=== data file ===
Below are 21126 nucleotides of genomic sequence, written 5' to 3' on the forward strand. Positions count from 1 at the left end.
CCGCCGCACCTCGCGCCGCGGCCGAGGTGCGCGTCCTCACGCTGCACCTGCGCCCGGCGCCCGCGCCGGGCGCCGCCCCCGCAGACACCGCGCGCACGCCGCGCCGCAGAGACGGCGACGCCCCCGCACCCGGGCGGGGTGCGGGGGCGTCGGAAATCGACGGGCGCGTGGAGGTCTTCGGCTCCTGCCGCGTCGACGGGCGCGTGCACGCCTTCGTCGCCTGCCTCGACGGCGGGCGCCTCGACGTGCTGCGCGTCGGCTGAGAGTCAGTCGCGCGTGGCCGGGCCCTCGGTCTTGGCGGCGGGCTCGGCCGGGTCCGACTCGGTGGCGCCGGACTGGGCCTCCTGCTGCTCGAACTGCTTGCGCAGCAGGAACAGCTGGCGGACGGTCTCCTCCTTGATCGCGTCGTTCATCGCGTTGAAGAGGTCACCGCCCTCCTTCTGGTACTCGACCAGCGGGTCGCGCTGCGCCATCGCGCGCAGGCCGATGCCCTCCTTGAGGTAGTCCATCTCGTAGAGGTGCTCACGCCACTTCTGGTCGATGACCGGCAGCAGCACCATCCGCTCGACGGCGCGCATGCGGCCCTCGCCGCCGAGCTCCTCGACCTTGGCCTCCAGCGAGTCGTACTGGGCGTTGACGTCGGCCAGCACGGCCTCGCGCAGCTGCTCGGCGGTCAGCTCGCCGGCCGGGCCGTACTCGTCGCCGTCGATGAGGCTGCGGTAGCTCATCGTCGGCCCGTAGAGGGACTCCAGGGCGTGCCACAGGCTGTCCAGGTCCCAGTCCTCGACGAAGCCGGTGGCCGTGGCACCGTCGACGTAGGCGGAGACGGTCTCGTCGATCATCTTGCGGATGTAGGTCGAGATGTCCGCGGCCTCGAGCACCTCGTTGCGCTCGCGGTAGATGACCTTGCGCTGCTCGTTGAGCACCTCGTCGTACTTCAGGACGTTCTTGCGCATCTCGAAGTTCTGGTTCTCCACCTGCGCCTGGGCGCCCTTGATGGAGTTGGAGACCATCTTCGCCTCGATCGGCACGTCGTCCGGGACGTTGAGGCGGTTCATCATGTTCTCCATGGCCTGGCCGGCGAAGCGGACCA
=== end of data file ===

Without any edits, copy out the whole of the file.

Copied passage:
Below are 21126 nucleotides of genomic sequence, written 5' to 3' on the forward strand. Positions count from 1 at the left end.
CCGCCGCACCTCGCGCCGCGGCCGAGGTGCGCGTCCTCACGCTGCACCTGCGCCCGGCGCCCGCGCCGGGCGCCGCCCCCGCAGACACCGCGCGCACGCCGCGCCGCAGAGACGGCGACGCCCCCGCACCCGGGCGGGGTGCGGGGGCGTCGGAAATCGACGGGCGCGTGGAGGTCTTCGGCTCCTGCCGCGTCGACGGGCGCGTGCACGCCTTCGTCGCCTGCCTCGACGGCGGGCGCCTCGACGTGCTGCGCGTCGGCTGAGAGTCAGTCGCGCGTGGCCGGGCCCTCGGTCTTGGCGGCGGGCTCGGCCGGGTCCGACTCGGTGGCGCCGGACTGGGCCTCCTGCTGCTCGAACTGCTTGCGCAGCAGGAACAGCTGGCGGACGGTCTCCTCCTTGATCGCGTCGTTCATCGCGTTGAAGAGGTCACCGCCCTCCTTCTGGTACTCGACCAGCGGGTCGCGCTGCGCCATCGCGCGCAGGCCGATGCCCTCCTTGAGGTAGTCCATCTCGTAGAGGTGCTCACGCCACTTCTGGTCGATGACCGGCAGCAGCACCATCCGCTCGACGGCGCGCATGCGGCCCTCGCCGCCGAGCTCCTCGACCTTGGCCTCCAGCGAGTCGTACTGGGCGTTGACGTCGGCCAGCACGGCCTCGCGCAGCTGCTCGGCGGTCAGCTCGCCGGCCGGGCCGTACTCGTCGCCGTCGATGAGGCTGCGGTAGCTCATCGTCGGCCCGTAGAGGGACTCCAGGGCGTGCCACAGGCTGTCCAGGTCCCAGTCCTCGACGAAGCCGGTGGCCGTGGCACCGTCGACGTAGGCGGAGACGGTCTCGTCGATCATCTTGCGGATGTAGGTCGAGATGTCCGCGGCCTCGAGCACCTCGTTGCGCTCGCGGTAGATGACCTTGCGCTGCTCGTTGAGCACCTCGTCGTACTTCAGGACGTTCTTGCGCATCTCGAAGTTCTGGTTCTCCACCTGCGCCTGGGCGCCCTTGATGGAGTTGGAGACCATCTTCGCCTCGATCGGCACGTCGTCCGGGACGTTGAGGCGGTTCATCATGTTCTCCATGGCCTGGCCGGCGAAGCGGACCA